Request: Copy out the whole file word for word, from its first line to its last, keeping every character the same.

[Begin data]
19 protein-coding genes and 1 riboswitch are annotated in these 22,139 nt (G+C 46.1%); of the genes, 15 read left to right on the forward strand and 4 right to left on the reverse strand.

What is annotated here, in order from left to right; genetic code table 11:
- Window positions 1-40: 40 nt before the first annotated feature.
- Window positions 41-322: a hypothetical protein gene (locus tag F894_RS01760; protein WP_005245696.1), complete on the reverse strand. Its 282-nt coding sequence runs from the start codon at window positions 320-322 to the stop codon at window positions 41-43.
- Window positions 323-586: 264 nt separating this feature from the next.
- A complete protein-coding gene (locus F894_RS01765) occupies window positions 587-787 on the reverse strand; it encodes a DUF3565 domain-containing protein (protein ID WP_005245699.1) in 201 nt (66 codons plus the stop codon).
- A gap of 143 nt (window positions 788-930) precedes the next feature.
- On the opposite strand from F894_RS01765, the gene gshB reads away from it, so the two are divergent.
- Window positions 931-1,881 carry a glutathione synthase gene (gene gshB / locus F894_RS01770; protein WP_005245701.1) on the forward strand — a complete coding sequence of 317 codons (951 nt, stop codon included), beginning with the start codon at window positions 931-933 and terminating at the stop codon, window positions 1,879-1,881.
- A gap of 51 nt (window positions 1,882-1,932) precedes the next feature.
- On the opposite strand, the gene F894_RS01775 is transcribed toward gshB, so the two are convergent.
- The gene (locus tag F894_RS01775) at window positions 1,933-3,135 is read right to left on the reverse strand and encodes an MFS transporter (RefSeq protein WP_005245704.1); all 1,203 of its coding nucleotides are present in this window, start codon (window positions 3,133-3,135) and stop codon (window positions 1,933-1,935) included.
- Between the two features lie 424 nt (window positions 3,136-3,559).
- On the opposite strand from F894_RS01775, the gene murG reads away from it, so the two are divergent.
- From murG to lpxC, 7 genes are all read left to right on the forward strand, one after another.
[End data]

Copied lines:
19 protein-coding genes and 1 riboswitch are annotated in these 22,139 nt (G+C 46.1%); of the genes, 15 read left to right on the forward strand and 4 right to left on the reverse strand.

What is annotated here, in order from left to right; genetic code table 11:
- Window positions 1-40: 40 nt before the first annotated feature.
- Window positions 41-322: a hypothetical protein gene (locus tag F894_RS01760; protein WP_005245696.1), complete on the reverse strand. Its 282-nt coding sequence runs from the start codon at window positions 320-322 to the stop codon at window positions 41-43.
- Window positions 323-586: 264 nt separating this feature from the next.
- A complete protein-coding gene (locus F894_RS01765) occupies window positions 587-787 on the reverse strand; it encodes a DUF3565 domain-containing protein (protein ID WP_005245699.1) in 201 nt (66 codons plus the stop codon).
- A gap of 143 nt (window positions 788-930) precedes the next feature.
- On the opposite strand from F894_RS01765, the gene gshB reads away from it, so the two are divergent.
- Window positions 931-1,881 carry a glutathione synthase gene (gene gshB / locus F894_RS01770; protein WP_005245701.1) on the forward strand — a complete coding sequence of 317 codons (951 nt, stop codon included), beginning with the start codon at window positions 931-933 and terminating at the stop codon, window positions 1,879-1,881.
- A gap of 51 nt (window positions 1,882-1,932) precedes the next feature.
- On the opposite strand, the gene F894_RS01775 is transcribed toward gshB, so the two are convergent.
- The gene (locus tag F894_RS01775) at window positions 1,933-3,135 is read right to left on the reverse strand and encodes an MFS transporter (RefSeq protein WP_005245704.1); all 1,203 of its coding nucleotides are present in this window, start codon (window positions 3,133-3,135) and stop codon (window positions 1,933-1,935) included.
- Between the two features lie 424 nt (window positions 3,136-3,559).
- On the opposite strand from F894_RS01775, the gene murG reads away from it, so the two are divergent.
- From murG to lpxC, 7 genes are all read left to right on the forward strand, one after another.